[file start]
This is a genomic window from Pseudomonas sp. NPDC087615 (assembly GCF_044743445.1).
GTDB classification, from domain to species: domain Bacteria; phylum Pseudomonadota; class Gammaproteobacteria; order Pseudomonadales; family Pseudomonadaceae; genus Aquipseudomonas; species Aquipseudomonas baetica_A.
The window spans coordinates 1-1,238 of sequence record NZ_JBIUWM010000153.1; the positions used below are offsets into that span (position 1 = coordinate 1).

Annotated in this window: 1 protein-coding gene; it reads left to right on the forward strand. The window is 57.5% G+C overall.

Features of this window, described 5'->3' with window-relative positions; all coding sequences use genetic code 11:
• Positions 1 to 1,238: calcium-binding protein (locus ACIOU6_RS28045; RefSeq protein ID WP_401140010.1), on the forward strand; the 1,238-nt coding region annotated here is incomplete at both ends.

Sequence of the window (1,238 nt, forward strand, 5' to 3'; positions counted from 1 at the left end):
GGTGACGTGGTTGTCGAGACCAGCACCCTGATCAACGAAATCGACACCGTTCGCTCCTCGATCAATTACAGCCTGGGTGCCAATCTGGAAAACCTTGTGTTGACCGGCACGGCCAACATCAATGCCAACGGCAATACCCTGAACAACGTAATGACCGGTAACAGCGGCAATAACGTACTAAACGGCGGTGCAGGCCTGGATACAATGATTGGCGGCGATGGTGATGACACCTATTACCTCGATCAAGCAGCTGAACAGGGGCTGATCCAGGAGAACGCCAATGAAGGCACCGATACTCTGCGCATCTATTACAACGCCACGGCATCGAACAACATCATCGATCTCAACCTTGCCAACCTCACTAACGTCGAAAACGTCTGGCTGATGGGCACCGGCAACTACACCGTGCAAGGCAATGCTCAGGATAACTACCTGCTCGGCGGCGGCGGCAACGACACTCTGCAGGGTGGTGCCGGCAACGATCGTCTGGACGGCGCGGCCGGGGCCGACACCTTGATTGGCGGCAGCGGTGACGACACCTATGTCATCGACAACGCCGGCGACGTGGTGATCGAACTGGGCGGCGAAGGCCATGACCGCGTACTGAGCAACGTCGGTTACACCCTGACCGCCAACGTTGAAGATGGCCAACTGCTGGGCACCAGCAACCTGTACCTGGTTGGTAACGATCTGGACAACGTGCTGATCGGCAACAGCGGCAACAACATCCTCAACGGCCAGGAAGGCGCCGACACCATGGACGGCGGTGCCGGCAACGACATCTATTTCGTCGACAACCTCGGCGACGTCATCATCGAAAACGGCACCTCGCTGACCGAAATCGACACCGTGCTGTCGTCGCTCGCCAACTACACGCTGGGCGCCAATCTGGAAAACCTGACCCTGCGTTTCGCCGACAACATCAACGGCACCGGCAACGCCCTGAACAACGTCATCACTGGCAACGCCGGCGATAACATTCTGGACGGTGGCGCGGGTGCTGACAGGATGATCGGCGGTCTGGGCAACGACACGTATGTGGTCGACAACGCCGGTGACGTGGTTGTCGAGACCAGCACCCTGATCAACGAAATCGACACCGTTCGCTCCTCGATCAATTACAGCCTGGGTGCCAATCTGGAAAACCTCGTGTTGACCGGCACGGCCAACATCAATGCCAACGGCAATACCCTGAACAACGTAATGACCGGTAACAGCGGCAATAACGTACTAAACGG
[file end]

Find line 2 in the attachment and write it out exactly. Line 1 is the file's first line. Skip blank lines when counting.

GTDB classification, from domain to species: domain Bacteria; phylum Pseudomonadota; class Gammaproteobacteria; order Pseudomonadales; family Pseudomonadaceae; genus Aquipseudomonas; species Aquipseudomonas baetica_A.